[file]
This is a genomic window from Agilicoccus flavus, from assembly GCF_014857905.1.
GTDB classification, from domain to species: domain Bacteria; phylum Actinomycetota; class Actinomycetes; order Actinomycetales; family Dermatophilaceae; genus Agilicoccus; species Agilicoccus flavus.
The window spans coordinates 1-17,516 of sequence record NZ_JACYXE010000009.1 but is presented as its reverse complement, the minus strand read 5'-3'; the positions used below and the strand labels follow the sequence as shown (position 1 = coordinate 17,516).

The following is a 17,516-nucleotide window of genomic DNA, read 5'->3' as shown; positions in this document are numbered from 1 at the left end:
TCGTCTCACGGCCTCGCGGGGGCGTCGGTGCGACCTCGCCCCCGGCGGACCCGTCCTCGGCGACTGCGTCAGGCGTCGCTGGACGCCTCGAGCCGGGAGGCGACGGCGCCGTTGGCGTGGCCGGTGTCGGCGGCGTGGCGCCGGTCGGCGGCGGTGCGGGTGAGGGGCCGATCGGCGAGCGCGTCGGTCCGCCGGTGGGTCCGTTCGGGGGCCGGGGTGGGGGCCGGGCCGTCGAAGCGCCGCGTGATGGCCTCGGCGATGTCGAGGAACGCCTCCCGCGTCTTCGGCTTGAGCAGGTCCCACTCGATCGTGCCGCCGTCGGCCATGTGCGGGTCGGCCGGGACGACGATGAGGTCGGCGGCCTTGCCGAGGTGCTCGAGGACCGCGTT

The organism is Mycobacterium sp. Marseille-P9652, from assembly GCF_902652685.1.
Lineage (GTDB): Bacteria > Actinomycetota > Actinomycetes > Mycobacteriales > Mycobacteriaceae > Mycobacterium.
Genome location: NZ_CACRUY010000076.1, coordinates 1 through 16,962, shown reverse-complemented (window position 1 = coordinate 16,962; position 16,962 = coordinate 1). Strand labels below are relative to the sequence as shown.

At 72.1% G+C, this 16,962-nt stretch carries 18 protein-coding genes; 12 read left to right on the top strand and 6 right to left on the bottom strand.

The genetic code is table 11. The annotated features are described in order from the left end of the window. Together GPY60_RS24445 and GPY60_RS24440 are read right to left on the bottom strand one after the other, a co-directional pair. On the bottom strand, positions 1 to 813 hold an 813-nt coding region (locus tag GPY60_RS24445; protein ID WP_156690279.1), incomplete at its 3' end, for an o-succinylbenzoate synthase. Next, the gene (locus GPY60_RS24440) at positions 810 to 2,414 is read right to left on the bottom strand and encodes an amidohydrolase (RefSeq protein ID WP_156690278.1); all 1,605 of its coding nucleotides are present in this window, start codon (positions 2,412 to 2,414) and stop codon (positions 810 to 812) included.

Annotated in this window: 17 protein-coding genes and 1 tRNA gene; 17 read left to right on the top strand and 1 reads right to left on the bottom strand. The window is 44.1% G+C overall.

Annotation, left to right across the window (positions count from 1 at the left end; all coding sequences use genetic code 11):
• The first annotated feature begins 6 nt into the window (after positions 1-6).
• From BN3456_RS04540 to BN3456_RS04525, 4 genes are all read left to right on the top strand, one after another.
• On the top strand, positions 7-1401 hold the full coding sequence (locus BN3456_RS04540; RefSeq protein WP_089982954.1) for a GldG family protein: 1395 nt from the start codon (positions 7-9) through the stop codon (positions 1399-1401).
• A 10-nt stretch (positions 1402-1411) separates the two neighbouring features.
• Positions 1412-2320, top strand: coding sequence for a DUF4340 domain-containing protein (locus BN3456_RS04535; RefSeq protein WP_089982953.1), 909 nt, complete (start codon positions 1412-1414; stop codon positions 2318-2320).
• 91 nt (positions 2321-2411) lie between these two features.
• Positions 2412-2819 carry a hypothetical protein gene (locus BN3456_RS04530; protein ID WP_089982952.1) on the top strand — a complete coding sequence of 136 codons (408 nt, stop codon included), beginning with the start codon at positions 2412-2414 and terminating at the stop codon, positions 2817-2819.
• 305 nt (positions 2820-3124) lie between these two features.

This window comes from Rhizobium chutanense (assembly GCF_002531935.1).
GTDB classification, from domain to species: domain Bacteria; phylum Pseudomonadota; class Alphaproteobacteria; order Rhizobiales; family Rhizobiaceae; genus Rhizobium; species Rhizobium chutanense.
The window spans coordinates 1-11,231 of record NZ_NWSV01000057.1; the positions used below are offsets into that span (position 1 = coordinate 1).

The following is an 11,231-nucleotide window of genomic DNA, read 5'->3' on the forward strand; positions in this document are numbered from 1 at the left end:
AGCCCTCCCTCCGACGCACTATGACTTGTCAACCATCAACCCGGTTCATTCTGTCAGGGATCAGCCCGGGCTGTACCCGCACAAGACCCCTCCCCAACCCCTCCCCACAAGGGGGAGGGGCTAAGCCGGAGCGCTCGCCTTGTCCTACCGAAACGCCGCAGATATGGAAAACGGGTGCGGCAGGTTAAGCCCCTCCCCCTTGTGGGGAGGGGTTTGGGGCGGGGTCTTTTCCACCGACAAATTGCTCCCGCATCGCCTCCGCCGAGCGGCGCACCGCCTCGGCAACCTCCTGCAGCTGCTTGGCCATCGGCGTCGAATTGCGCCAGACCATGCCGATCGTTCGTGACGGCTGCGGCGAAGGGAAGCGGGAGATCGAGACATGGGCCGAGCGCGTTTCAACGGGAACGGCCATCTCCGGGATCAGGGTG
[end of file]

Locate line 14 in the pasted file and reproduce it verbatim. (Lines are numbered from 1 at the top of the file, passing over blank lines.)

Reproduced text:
• From BN3456_RS04540 to BN3456_RS04525, 4 genes are all read left to right on the top strand, one after another.